Sy Yearwood got the shock of his life when he broke the windows and door of his mother’s Parkinson Field, Pine, St Michael home on Saturday morning.
Apart from the nauseating stench and the horrible site of flies and insects, his 66-year-old mother Virginia Yearwood’s decomposing body was covered in white lime.
It’s a memory that’s now etched permanently in Sy’s mind – a memory he wishes he could sooner forget, but one that simply will not be easily erased.
Unable to re-enter his mother’s home since then, the 46–year–old spoke to Barbados TODAY from his neighbour’s living room Monday evening.
With the anguish still clearly written all over his face, Sy explained that his mother had apparently been dead for at least three weeks.
However, he accused two relatives who were her caregivers of deliberately concealing her death and of pretending that she was alive and well.
“They are walking in every single day and calling and telling my brother and me that my mother is okay, [but] my mother is dead,” an outraged Sy told Barbados TODAY.
“For three weeks, my mother in there,” he cried, explaining that both he and his brother had made repeated attempts to reach their mother and were assured that she was ‘ok’ when she was not.
“I’m calling her and my brother is calling her and she [one of the caregivers] is telling my brother and me that my mother ‘ok’, and she got my mother cover down and my mother dead for three weeks and telling me and my brother she didn’t know what to tell me,” Sy reported.
Despite his reluctance to relive that horrible Saturday afternoon when he and his brother Albert Gittens arrived and broke down the door to enter their mother’s home, Sy said he was both appalled and shocked at the great lengths to which the relatives went daily to apply white lime on her decaying body.
So shocked was he, that on Saturday, immediately after the gruesome discovery was made, he sat in the road for nearly four hours in disbelief over all that had gone down.
“I open that door and saw white lime thrown over she, I opened the window and I told my brother it better be a dummy in there covered over,” he said, questioning, “How could you look at [Virginia] for three weeks every day and putting white lime over her to kill the scent?”
Adamant that his mother did not deserve such treatment, Sy recalled that the dead woman always did her best. However, he explained that after the birth of her second son, Virginia suffered a stroke and was dependent on the Welfare Department and her two sons for financial support.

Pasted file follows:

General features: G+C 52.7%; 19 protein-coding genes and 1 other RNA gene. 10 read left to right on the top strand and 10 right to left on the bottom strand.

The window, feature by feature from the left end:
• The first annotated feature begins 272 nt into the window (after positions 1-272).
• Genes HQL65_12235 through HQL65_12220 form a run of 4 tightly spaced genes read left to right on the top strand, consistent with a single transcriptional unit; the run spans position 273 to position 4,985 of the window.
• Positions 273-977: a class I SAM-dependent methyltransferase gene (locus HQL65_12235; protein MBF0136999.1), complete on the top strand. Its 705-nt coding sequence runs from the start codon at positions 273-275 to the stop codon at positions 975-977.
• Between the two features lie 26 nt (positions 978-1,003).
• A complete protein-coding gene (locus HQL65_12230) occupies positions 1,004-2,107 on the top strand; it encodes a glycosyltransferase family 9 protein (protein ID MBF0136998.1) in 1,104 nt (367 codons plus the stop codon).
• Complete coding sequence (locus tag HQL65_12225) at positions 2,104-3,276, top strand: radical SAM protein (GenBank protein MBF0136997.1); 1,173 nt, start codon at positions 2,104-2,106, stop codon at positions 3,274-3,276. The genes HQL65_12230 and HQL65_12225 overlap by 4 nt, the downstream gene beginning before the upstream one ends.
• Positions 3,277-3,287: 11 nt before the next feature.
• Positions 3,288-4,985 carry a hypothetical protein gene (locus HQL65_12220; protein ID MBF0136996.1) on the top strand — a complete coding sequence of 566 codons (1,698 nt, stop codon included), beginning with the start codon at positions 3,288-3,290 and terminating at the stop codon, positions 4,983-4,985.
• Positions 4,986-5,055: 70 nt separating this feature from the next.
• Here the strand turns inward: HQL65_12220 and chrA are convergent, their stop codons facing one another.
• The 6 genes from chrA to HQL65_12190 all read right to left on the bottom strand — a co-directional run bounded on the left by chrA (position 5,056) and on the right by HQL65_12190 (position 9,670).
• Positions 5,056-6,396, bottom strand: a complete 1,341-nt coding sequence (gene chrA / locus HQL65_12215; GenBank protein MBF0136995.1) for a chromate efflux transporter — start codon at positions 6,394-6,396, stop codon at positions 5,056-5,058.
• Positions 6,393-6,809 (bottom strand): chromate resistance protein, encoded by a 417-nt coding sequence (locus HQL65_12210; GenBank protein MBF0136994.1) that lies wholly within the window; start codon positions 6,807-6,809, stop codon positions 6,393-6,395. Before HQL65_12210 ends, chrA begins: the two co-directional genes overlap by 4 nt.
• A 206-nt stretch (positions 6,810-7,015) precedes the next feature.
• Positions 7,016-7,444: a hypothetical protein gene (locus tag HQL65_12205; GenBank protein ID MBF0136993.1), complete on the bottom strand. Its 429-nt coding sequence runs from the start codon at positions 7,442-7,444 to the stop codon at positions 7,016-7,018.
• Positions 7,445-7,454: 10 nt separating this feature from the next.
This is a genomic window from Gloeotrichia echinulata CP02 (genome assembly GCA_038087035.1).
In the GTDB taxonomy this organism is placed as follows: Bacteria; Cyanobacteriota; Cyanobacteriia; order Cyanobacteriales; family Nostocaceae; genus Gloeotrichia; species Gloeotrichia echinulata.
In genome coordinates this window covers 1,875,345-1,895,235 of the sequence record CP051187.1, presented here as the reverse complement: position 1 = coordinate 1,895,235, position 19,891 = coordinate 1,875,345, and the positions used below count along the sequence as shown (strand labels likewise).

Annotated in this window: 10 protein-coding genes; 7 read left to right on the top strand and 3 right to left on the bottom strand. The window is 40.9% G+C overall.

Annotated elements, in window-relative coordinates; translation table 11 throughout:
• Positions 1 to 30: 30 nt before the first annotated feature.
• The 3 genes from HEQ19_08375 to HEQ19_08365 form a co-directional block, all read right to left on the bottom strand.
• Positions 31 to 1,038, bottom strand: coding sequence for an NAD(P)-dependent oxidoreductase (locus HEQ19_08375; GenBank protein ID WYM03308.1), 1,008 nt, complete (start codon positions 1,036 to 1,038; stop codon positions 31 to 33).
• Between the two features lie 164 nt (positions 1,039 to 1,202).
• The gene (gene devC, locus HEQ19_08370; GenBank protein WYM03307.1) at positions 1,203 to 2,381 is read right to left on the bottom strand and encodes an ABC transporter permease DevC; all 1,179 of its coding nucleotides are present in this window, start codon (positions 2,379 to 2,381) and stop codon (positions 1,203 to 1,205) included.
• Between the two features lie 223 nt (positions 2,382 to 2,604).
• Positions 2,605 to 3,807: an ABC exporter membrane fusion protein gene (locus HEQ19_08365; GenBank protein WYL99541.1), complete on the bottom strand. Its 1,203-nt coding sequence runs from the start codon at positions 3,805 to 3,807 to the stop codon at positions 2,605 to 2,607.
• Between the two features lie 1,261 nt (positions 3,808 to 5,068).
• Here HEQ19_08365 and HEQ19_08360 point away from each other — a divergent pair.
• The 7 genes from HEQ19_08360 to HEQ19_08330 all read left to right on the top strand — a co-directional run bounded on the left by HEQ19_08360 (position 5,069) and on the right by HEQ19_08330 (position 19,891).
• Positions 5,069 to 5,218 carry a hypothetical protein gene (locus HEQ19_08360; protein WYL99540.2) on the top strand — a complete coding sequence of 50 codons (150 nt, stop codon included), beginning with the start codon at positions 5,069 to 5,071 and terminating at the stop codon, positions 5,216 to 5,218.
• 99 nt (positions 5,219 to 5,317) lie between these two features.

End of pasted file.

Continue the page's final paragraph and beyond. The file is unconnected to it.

The woman also has three daughters. However, being the oldest of her five children, Sy took on the responsibility as head of the household.
He insisted that his mother’s life was never easy.
“She had to make ends meet. My father was a seaman, which means that my mother could not do certain things and when she had my brother and when she had the stroke it made it harder on her.
“I had to stop school, press uniforms, plait hair, so it was hard on her because she could not use her hand,” he recalled.
Later on in life, Virginia was diagnosed with breast cancer.
Despite being a disciplinarian in her home, one neighbour described her as a generous and caring friend.
In fact Dave and his brother Damian were practically raised by Virginia and Dave recalled her most used phrase, which was, “I am a very nice person, but I don’t like foolishness.”
Her death has therefore taken members of the community by surprise.
When informed of her death, Chairman of the National Assistance Board (NAB) Senator David Durant was horrified to learn of the circumstances surrounding Virginia’s passing.
In fact, he said it was an example of the mistreatment and disrespect that the elderly were exposed to by their caregivers.
“It just shows the level of mistreatment, neglect, abandonment and abuse some of our elderly people are subjected to in our country. The country has to look at this elderly abuse in a more serious way, I think somehow people are not serious enough about the high level of elder abuse that is prevailing among us as a nation,” the NAB chairman said.
The outspoken Government Senator also suggested that caregivers needed to undergo training.
“Since we are faced with this unique situation, I think the more training, the more tips that are shared the better, so we can have a better understanding and a sound education as it comes to the elderly in our midst and stamp out the levels of abuse in the elderly,” he said.
Police are continuing investigations into the woman’s death with results still pending from her autopsy.